While some people are stockpiling bottled water in preparation for a possible earthquake in the New Madrid Fault zone, Jack Hailey is amassing beer.
Hailey, the owner of Hap's Bar and Grill, is planning an all-day Shake, Rattle and Roll Party on Dec. 3--the date of a projected earthquake along the fault.
The party will feature a bottomless pot of gumbo for his regulars and all the media representatives expected to be in town. A St. Louis rock 'n' roll radio station will broadcast live from the tavern.
However, many people are taking the projection more seriously.
Schools throughout southeast Missouri's Bootheel region already have canceled classes for the day. Stores have found it difficult to keep in stock items such as bottled water, can openers and other emergency supplies. And travel agents have been busy helping people make plans to be out of town that week.
All the commotion stems from the work of Iben Browning, a climatologist and business consultant from Sandia Park, N.M. Browning says tidal forces coming to a head on or about Dec. 3 will create a 50-50 chance for an earthquake measuring 7.0 or greater.
The New Madrid Fault zone runs roughly from Marked Tree, Ark., through the Missouri Bootheel and into Southern Illinois. Experts say the fault zone produces about 200 quakes a year, most hardly felt.
At Travel with Flair in Sikeston, about 20 miles north of here, a sign outside advertises a special rate for a trip to Cancun, Mexico, with the motto: "Get Out of Town Quake Sale."
"We get a lot of calls about getting out of town in that time frame," manager Joe Miller said. "The hysteria down here is unbelievable. One guy today bought a one-way ticket to Phoenix. He said he'd buy (a ticket back) when the earthquake's over."
Some people apparently are planning to sit out the quake in Springfield, on the western side of the state.
That city's Convention and Tourists Bureau ran a one-day ad in several Bootheel newspapers promoting 10% to 50% discounts on hotel rooms for the week of Dec. 3.
The "Take a Break from the Quake" ad generated more than 400 responses, Tracy Kimberlin, the bureau's executive director, said.
"Springfield sits on a great deal of bedrock,' Kimberlin said. "All the information we have read says that Springfield would feel it but would have little if any damage. On the other hand, Memphis and St. Louis could be a different story."
The ad happened to run on Sept. 26, the day the Bootheel and surrounding states were jolted by a moderate earthquake that caused no structural damage or injuries but rattled already frazzled nerves.
That quake, measuring 4.6, was centered near New Hamburg, about 20 miles north of Sikeston. It was followed by a 3.0 aftershock that evening and a 2.6 aftershock on Oct. 30.
Jack Westrich, owner of Schindler's Tavern, learned then about the interest the news media has in the quake projection. His place was besieged by reporters and photographers looking for good quotes and pictures.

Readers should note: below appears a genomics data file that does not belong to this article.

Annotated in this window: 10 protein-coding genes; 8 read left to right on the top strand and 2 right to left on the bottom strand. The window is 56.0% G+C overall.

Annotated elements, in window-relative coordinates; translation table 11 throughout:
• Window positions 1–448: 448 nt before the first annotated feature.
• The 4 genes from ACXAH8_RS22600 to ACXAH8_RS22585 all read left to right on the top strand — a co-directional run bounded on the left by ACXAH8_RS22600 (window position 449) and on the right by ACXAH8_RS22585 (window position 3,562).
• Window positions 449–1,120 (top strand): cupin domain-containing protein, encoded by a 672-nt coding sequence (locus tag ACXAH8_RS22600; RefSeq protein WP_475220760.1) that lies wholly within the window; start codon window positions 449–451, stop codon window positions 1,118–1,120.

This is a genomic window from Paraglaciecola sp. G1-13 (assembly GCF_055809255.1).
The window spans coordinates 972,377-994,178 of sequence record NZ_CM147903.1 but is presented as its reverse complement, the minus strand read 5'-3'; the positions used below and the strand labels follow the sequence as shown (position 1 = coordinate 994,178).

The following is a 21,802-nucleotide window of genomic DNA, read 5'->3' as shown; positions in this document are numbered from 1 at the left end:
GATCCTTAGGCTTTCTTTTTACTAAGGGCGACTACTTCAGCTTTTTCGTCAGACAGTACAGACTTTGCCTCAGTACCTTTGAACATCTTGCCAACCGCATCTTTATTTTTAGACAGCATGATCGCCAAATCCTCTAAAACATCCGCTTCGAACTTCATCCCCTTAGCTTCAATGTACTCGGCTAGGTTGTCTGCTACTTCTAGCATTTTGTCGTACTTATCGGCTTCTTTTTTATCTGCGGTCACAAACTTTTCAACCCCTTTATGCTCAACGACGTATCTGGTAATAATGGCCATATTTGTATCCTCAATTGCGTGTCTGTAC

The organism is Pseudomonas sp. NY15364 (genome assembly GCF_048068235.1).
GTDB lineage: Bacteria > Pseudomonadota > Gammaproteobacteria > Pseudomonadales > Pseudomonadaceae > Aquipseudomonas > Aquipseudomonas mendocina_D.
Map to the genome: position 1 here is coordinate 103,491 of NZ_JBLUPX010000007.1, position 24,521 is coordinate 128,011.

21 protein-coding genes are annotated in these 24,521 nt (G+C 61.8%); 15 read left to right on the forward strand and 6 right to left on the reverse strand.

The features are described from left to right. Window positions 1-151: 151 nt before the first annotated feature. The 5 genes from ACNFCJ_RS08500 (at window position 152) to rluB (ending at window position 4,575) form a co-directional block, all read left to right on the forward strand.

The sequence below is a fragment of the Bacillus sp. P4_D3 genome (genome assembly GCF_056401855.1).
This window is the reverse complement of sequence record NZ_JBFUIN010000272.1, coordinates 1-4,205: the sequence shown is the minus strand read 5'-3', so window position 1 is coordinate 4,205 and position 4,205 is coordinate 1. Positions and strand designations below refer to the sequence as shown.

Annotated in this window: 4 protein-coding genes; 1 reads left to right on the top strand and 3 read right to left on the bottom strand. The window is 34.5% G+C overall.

This time, he will be ready with free barbecue and 75-cent "I Survived the New Hamburg Earthquake--Save Your Water, Drink at Schindler's Tavern" bumper stickers. The price of beer may go up, however.
Just to the northeast, in Cape Girardeau, students at Southeast Missouri State will be starting their last week of classes before final exams. At least, that's what the calendar says they'll be doing. Kim Reeves thinks differently.
"I've got a feeling half of the students will fly the coop," said Reeves, managing editor of the student paper, The Capaha Arrow.
Missouri's Gov. John Ashcroft doesn't plan to shy away from the region, though. In fact, Ashcroft recently planned a trip to the Bootheel on Dec. 3 and 4 to visit several agricultural enterprises and to help alleviate people's fears.
"He's going to southeast Missouri because Dec. 3 and Dec. 4 are like any other days," said the governor's spokesman, Bob Ferguson.
Ashcroft's office already had rejected a request from Bootheel county clerks to reschedule a special Senate election set for Dec. 4. The clerks expressed concern that voter turnout would be cut because of people leaving town.
Arnold Bell, school superintendent in Caruthersville, said: "It's easy, I guess, to say, if you don't live here, that it's silly to worry about quakes and all.
"But we live with it, and it's hard not to get caught up in the spirit of the concern," he said. "The concern is coming from well-meaning, truly concerned parents and staff members. . . . They're frightened."
Virtually every school from Cape Girardeau south to the Arkansas line has scheduled at least two days off. Many school officials said it was ludicrous to hold school with most parents planning to keep their children at home.
Missouri education officials say there has never been so many school closings in advance of an event. They say as many as 40,000 students will be out of school on Dec. 3 and 4. Similar school closings have been reported in Arkansas, Kentucky, Tennessee and Illinois.
Virginia Carlson would like to have the day off. She is the director of the New Madrid Historical Museum, where T-shirts--"Visit New Madrid While It's Still Here" and "It's Our Fault"--go for $10. She knows the 1886 building probably wouldn't be safe in a major quake.
But there have been record numbers of visitors since the earthquake hype started, and the media requests have been overwhelming. The museum will be broadcast headquarters for CNN and a St. Louis radio station on Dec. 3.
"I think I'm going to kind of stand with one foot out the door," Carlson said.
Everyone agrees on one thing: It's about time people in the New Madrid Fault zone prepared for a major earthquake, because one could occur any day.
"It's had some definite pluses," Carlson said. First, the preparedness awareness. And second, "now everybody knows how to pronounce our name."
It's New MAD-drid.